12 Ibid. See also: Joanne C. Chee-Sanford et al., ―Occurrence and Diversity of Tetracycline Resistance Genes in Lagoons and Groundwater Underlying Tow Swing Production Facilities, Applied and Environmental Microbiology 67, no. 4 (2001): 1494–1502; Amy R. Sapotka et al., ―Antibiotic-Resistant Enterococci and Fecal Indicators in Surface Water and Groundwater Impacted by a Concentrated Swine Feeding Operation,‖ Environmental Health Perspectives 115, no. 7 (2001): 1041–1045; and Shawn G. Gibbs et al., ―Isolation of Antibiotic-Resistant Bacteria from the Air Plume Downwind of a Swine Confined or Concentrated Animal Feeding Operation,‖ Environmental Health Perspectives 114, no. 7 (2005): 1032–1037.

13 Ana M. Rule, S. L. Evans, and E. K. Silbergeld, ―Food Animal Transport: A Potential Source of Community Exposures to Health Hazards from Industrial Farming,‖ Journal of Infection and Public Health 1 (2008): 33–39.

14 M. E. Anderson and M. D. Sobsey, ―Detection and Occurrence of Antimicrobially Resistant E. coli in Groundwater on or Near Swine Farms in Eastern North Carolina,‖ Water Science and Technology 54, no 3: 211–218.

15 Amy R. Sapotka et al., ―Antibiotic-Resistant Enterococci and Fecal Indicators in Surface Water and Groundwater Impacted by a Concentrated Swine Feeding Operation,‖ Environmental Health Perspectives 115, no. 7 (2001): 1041–1045.

16 ―Endorsements of the Preservation of Antibiotics for Medical Treatment Act, revised June 14, 2006, at. See also ―Keep Antibiotics Working Urges FDA Acting Commissioner to Take Strong, Quick Action to Combat Antimicrobial Resistance Crisis,‖ April 3, 2009.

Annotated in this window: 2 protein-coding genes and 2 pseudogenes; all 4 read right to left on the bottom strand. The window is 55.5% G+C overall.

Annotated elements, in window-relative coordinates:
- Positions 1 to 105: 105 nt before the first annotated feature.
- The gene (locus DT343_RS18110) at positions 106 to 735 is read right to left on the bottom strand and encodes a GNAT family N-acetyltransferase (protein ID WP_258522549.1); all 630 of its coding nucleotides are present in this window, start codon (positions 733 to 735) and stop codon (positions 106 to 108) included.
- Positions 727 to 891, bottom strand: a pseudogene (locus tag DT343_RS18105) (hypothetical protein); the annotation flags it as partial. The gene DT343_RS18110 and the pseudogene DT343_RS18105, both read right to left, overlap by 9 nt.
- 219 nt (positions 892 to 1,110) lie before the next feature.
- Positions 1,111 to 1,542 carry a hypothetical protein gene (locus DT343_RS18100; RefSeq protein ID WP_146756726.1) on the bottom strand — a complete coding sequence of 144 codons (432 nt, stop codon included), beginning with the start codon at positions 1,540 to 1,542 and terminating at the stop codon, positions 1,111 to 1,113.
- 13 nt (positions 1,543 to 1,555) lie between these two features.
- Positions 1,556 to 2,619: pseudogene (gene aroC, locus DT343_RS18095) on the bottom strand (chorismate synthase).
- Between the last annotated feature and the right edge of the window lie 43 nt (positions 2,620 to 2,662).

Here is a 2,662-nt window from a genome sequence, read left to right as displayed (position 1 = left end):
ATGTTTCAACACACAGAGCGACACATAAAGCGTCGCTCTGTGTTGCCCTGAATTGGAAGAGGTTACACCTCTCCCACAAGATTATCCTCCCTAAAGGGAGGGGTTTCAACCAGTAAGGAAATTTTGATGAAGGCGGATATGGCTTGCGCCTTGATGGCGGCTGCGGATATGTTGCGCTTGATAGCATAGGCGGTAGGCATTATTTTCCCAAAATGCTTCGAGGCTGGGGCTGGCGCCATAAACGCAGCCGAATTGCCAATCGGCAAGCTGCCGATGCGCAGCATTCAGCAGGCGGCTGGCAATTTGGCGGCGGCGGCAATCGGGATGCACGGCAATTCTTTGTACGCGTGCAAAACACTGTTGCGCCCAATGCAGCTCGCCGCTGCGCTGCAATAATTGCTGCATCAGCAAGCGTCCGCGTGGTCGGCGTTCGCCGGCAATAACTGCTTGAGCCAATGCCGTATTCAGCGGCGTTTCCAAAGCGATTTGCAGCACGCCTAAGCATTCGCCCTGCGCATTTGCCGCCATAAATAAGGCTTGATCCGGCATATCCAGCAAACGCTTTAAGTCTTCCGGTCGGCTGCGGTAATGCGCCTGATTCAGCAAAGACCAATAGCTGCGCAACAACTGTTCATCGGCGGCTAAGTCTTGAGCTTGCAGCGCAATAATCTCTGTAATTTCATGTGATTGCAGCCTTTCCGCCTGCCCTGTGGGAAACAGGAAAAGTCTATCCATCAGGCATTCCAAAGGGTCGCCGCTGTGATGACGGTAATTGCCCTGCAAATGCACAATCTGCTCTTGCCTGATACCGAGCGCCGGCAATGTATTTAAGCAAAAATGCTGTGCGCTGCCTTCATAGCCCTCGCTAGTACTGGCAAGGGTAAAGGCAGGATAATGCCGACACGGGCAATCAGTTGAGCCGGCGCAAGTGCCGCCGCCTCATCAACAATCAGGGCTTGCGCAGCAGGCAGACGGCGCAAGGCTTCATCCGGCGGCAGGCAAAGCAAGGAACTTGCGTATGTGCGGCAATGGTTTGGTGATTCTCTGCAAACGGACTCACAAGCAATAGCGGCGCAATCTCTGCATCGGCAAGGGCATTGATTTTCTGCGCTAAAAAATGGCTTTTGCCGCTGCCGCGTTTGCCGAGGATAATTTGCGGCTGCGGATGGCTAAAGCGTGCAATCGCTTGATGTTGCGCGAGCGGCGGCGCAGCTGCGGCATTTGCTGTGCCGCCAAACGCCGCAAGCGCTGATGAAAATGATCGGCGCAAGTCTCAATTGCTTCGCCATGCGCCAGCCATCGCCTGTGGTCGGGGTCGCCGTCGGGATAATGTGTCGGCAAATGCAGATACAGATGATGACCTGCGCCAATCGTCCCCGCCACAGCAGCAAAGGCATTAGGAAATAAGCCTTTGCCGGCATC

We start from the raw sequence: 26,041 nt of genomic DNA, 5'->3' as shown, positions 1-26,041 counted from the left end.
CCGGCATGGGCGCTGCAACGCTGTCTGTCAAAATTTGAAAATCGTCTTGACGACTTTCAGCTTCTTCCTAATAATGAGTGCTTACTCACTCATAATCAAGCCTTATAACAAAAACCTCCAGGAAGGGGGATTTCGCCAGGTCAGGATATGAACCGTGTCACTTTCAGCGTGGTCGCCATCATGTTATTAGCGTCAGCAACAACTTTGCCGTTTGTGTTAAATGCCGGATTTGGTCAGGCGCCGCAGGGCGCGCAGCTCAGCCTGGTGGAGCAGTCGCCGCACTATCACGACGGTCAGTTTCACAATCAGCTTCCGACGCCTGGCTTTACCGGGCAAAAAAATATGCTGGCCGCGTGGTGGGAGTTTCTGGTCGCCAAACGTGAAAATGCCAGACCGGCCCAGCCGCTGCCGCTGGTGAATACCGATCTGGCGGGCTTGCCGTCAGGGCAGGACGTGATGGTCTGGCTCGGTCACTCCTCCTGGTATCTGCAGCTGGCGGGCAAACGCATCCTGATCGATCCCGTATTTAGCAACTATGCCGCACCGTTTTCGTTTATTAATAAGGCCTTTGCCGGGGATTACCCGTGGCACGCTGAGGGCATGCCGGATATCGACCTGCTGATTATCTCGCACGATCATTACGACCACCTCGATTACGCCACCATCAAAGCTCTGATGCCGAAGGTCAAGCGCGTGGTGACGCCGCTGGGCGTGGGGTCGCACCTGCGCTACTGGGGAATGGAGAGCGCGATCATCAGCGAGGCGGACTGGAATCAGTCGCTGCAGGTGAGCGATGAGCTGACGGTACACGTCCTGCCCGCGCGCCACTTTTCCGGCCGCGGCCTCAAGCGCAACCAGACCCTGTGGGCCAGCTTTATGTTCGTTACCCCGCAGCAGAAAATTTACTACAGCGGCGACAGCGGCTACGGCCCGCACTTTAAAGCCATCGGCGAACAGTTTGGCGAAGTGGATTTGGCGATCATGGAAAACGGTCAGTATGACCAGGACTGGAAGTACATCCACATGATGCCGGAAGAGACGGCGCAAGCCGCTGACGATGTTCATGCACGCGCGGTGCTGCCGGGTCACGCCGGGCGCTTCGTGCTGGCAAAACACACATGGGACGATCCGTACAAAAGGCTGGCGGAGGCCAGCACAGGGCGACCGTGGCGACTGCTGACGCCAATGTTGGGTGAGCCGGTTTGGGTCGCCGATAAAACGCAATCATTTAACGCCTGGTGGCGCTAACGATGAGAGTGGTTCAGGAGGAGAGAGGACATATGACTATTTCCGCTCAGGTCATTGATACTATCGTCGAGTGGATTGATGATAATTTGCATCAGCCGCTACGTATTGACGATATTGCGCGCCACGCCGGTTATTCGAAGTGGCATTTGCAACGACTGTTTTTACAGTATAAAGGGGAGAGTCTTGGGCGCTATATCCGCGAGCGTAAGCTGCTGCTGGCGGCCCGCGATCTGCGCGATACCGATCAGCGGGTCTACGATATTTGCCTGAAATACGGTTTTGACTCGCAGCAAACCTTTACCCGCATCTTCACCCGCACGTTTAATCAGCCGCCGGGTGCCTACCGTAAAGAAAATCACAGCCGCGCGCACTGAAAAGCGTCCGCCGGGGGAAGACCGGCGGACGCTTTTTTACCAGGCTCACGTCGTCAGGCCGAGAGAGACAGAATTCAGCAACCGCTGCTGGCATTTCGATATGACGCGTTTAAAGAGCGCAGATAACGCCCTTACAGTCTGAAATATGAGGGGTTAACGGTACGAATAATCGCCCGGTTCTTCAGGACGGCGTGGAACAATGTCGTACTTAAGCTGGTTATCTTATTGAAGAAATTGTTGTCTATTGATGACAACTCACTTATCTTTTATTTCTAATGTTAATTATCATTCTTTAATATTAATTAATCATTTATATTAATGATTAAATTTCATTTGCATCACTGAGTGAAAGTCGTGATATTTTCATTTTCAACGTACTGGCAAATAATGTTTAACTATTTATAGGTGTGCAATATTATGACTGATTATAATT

17 ACPM, January 23, 2002, ―Principles for Combating Antibiotic Resistance,‖ Policy Resolution # 05-02(A).

18 AMA, 2001, ―Antimicrobial Use and Resistance,‖ Resolution 508.

19 APHA, January 1, 1999, ―Addressing the Problem of Bacterial Resistance to Antimicrobial Agents and the Need for Surveillance,‖ Policy No. 9908.

20 CSTE/NASPHV, 1999, ―Discontinuation of antimicrobials used to promote growth of food animals if they are used in or select for cross resistance to antimicrobials used in human therapy,‖ Position Statement 1999-ID 7.

21 IDSA PAMTA endorsement letter to Sen. Kennedy, June 12, 2007.

22 WHO, 2000, WHO Global Principles for the Containment of Antimicrobial Resistance in Animals Intended for Food, Geneva.